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RED HEAD is an extraordinary boat with a fantastic story behind her. Previously owned by recording artist Billy Joel and restored to excellent condition by her current owners, RED HEAD is on the market and ready to continue cruising. Learn about her travels over the past 19 years with her current owners, Jeff and Karen Siegel.

Florida Bay Coaster 65 RED HEAD

Why are you selling RED HEAD?

Jeff: We made a 10 year plan to go cruising in 2002. It has now been 19 years of living aboard. We’ve done everything we’ve wanted to do, and more. I wouldn’t have traded those 19 years for anything and I’d definitely do it all over if it were 2002 again.

Karen: We have always done things a little different from the norm whether it was starting several businesses, moving to a small town on the coast of Maine or living on a boat. We crave new experiences and like to challenge ourselves. Our adventure into long range cruising was meant to last 10 years, it’s been 19. It has been a wonderful part of our lives. The people, the places, how lucky we have been. Now it is time to start on our next adventure.


Steel trawlers are not as common as fiberglass. What advice would you give a buyer looking at steel vs plastic?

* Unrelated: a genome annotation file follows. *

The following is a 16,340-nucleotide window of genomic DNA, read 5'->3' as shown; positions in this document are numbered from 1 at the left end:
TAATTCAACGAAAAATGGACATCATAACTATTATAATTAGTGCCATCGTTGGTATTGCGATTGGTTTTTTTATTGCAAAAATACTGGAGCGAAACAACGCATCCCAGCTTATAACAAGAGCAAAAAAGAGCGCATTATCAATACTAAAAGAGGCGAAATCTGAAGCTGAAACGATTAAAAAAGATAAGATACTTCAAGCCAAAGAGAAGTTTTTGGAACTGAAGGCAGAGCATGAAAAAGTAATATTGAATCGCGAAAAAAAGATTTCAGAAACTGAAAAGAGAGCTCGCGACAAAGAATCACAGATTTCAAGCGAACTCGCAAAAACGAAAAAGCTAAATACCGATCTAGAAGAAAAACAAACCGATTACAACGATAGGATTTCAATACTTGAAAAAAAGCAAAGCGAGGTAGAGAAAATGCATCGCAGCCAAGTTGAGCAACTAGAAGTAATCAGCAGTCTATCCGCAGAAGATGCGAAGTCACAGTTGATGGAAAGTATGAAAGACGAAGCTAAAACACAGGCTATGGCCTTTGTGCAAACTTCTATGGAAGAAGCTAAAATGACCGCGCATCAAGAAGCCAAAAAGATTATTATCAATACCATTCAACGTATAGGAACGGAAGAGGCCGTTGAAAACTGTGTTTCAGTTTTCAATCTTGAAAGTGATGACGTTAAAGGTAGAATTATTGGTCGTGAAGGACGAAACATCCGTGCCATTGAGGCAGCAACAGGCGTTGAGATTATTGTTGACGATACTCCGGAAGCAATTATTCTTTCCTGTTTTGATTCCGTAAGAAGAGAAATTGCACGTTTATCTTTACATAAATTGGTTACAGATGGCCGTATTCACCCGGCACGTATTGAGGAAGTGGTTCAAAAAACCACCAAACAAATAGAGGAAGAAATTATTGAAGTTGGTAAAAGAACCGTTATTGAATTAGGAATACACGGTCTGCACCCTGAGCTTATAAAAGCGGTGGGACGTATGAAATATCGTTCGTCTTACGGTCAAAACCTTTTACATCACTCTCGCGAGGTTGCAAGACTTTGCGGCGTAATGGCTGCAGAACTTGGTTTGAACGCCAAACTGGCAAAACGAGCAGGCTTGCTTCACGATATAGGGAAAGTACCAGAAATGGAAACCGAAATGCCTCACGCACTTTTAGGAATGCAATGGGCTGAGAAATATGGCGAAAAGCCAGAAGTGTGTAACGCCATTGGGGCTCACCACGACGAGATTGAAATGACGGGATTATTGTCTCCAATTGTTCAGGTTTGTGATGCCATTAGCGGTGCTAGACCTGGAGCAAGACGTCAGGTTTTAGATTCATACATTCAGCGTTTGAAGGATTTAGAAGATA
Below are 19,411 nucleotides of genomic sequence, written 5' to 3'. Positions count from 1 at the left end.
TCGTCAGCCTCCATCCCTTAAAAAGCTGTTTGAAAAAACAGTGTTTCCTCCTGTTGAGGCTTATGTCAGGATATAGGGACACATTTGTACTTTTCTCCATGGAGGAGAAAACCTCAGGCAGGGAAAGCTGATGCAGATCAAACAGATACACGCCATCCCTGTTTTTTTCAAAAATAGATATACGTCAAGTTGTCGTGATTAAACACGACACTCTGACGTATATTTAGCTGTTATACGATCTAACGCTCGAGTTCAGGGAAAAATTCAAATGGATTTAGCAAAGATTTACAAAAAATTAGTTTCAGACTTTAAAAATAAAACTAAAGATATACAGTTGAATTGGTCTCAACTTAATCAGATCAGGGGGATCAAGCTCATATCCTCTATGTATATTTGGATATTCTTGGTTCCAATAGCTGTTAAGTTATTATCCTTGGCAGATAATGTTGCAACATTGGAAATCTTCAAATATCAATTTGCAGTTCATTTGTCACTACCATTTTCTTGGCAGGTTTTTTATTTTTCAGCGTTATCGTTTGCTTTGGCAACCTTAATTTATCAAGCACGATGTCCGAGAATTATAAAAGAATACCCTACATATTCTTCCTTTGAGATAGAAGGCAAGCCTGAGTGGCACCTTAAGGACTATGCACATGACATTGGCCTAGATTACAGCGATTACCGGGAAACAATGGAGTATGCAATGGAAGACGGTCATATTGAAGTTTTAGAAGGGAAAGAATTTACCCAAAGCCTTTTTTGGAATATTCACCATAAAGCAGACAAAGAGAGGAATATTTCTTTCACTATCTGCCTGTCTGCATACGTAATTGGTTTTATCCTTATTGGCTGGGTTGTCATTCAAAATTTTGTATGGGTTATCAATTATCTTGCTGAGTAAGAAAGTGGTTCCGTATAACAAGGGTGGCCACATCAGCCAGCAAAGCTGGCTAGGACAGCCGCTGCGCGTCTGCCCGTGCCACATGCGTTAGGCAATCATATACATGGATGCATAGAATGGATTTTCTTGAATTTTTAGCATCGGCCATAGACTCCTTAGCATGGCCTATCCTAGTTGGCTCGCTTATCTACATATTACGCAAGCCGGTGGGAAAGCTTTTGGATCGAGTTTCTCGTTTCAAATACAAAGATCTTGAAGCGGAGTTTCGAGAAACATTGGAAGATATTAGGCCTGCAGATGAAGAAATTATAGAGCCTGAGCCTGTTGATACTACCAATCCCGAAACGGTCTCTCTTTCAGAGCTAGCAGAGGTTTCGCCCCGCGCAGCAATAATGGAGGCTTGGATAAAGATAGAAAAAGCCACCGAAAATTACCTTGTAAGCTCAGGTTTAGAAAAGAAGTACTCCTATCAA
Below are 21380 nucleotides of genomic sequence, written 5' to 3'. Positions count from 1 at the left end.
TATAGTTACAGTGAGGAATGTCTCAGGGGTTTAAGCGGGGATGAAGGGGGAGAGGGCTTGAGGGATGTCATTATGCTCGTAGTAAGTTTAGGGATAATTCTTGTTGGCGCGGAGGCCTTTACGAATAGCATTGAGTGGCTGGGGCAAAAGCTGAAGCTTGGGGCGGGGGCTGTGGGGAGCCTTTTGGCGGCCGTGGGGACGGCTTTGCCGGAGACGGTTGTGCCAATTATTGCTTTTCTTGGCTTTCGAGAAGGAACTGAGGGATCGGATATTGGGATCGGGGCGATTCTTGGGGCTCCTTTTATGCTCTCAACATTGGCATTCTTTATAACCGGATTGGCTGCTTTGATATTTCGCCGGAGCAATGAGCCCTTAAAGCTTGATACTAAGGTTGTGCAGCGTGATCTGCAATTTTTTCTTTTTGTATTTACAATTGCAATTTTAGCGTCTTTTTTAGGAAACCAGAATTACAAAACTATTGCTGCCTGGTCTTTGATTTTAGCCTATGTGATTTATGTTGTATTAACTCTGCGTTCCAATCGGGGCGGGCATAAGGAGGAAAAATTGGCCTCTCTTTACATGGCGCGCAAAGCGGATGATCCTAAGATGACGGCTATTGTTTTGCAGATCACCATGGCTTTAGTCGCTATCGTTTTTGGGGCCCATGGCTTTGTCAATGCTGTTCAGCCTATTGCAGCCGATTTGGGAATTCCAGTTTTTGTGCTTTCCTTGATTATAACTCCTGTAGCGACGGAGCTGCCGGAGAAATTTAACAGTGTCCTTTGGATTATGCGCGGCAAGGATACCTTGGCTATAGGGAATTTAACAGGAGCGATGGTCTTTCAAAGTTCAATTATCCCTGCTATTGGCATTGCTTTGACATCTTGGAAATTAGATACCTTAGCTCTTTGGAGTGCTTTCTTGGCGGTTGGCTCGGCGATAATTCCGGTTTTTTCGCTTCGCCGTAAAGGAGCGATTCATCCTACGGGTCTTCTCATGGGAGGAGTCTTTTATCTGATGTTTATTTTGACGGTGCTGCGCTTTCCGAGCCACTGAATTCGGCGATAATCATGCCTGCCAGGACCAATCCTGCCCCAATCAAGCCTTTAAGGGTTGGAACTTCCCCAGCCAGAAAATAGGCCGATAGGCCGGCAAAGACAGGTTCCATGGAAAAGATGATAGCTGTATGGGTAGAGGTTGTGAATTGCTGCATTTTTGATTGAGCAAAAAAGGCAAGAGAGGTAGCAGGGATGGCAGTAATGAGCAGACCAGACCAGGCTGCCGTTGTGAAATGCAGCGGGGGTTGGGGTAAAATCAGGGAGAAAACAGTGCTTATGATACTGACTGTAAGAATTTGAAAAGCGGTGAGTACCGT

Jeff: First, working on a steel boat is easier than maintaining a fiberglass boat. There is no waxing or polishing. The boat is cleaned with a hose and a broom. Keeping the boat perfect means staying on top of rust. That requires walking around everywhere at least every few months and touching up any issues that might be starting. My advice is to learn about steel prep and painting from one of the expert yard managers who knows how to do it. You cannot learn it on the Internet – the information is wild, all over the place, and mostly wrong. Or better yet, bring RED HEAD to Key West and I’ll teach anyone how to properly treat and paint any steel issue. It’s very easy once you have the proper materials.

Karen: We have often been asked by wannabe cruisers, what is the best boat? We may have even asked others that question when we were first looking. It’s a question without an answer. Choosing a boat is a lesson in trade offs. What was important to me in moving from a fiberglass to a steel trawler was the sense of safety and the increased comfort. Sitting at anchor, or even tied to a dock, during a blow finds RED HEAD gently rocking while boats around us pitch about. While we always remain vigilant, I never worry about an unseen hazard breaching the hull.

What has been the best part of owning RED HEAD?

Jeff: Traveling with incredible safety to many different places from Maine to Key West and onto the Bahamas to explore and get together with others in the cruising community.

Karen: I love so many things about RED HEAD. Obviously her roominess, her many house-like amenities, the level of comfort we have as liveaboards. It may sound silly but I love “going upstairs” to our stateroom, rather than down into the stateroom cave below, common on most other boats. But what stands out most is how unique she is, definitely not a “me too” boat. She always stands out and brings other boaters around. I guess I’m a proud owner.